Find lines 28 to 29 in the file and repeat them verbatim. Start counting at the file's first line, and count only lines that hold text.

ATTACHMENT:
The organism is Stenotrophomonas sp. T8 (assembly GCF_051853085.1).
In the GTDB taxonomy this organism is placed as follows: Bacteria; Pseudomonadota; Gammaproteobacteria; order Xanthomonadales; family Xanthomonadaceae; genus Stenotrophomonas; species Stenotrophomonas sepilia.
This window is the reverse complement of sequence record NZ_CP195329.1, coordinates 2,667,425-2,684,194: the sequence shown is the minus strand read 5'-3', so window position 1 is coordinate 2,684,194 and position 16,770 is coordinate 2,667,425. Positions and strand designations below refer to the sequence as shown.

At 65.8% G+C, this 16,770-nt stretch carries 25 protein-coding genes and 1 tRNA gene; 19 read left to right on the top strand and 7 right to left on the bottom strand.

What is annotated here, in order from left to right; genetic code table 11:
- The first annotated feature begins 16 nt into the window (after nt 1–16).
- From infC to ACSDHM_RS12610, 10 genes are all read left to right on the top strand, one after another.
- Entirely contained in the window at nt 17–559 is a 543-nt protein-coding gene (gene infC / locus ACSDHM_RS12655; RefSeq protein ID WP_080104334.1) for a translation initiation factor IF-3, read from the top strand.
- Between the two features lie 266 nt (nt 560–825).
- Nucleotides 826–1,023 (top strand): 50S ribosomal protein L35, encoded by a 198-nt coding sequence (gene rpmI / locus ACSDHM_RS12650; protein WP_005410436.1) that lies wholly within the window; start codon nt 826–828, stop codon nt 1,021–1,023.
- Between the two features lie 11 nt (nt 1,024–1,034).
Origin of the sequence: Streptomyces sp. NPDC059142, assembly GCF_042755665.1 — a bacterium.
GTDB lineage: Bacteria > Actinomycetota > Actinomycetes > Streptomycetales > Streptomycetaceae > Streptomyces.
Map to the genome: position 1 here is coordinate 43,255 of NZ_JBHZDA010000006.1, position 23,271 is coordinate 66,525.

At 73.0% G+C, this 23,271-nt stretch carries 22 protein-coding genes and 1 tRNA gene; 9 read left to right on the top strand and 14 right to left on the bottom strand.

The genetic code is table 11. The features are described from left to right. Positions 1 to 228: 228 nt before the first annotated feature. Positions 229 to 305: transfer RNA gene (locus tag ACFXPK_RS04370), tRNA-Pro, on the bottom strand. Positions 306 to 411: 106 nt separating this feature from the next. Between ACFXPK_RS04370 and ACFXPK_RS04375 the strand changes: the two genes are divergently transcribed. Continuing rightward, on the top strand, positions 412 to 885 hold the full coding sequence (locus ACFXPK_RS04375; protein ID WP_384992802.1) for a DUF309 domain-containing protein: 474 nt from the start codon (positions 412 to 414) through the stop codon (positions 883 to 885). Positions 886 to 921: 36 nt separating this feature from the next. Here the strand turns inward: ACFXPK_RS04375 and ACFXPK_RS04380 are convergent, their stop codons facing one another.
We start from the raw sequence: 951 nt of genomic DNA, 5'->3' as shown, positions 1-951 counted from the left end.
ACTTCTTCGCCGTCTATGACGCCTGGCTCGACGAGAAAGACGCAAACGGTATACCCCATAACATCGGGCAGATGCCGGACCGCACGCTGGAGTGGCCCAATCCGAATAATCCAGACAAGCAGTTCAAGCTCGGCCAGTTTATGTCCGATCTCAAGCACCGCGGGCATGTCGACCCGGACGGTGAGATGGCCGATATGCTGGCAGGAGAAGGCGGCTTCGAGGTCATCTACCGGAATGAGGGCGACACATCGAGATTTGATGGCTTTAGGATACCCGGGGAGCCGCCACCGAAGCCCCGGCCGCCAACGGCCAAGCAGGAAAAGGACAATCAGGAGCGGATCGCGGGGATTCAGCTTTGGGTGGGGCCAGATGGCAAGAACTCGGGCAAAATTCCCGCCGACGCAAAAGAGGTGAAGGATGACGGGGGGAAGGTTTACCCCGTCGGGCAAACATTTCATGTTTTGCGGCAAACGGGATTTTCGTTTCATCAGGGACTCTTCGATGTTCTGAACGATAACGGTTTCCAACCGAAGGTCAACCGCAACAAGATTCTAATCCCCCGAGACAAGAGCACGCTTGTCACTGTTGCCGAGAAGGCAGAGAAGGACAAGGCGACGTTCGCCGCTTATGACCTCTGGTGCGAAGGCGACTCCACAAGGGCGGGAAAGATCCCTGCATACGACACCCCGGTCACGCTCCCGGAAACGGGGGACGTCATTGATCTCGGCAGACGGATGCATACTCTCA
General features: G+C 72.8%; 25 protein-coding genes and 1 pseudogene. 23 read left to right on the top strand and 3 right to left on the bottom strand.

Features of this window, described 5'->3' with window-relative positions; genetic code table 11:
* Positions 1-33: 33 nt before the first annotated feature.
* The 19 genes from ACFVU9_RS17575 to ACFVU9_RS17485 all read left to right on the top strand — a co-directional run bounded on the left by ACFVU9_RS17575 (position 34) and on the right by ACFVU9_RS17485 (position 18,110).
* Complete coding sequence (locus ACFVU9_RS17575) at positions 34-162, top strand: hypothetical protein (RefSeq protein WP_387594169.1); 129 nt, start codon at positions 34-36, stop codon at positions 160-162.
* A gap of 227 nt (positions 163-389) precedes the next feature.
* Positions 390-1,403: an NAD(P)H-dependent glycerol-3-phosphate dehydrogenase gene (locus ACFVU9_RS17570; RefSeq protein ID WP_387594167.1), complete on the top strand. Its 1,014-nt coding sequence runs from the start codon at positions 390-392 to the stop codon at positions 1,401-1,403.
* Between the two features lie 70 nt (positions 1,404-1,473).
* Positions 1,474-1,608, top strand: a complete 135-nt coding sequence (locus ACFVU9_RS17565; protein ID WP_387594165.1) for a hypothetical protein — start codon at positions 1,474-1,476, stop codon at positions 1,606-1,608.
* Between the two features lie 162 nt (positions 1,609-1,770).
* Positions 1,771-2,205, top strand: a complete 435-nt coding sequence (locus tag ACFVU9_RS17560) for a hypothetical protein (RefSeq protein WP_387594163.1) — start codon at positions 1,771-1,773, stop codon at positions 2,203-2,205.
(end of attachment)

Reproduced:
* Between the two features lie 162 nt (positions 1,609-1,770).
* Positions 1,771-2,205, top strand: a complete 435-nt coding sequence (locus tag ACFVU9_RS17560) for a hypothetical protein (RefSeq protein WP_387594163.1) — start codon at positions 1,771-1,773, stop codon at positions 2,203-2,205.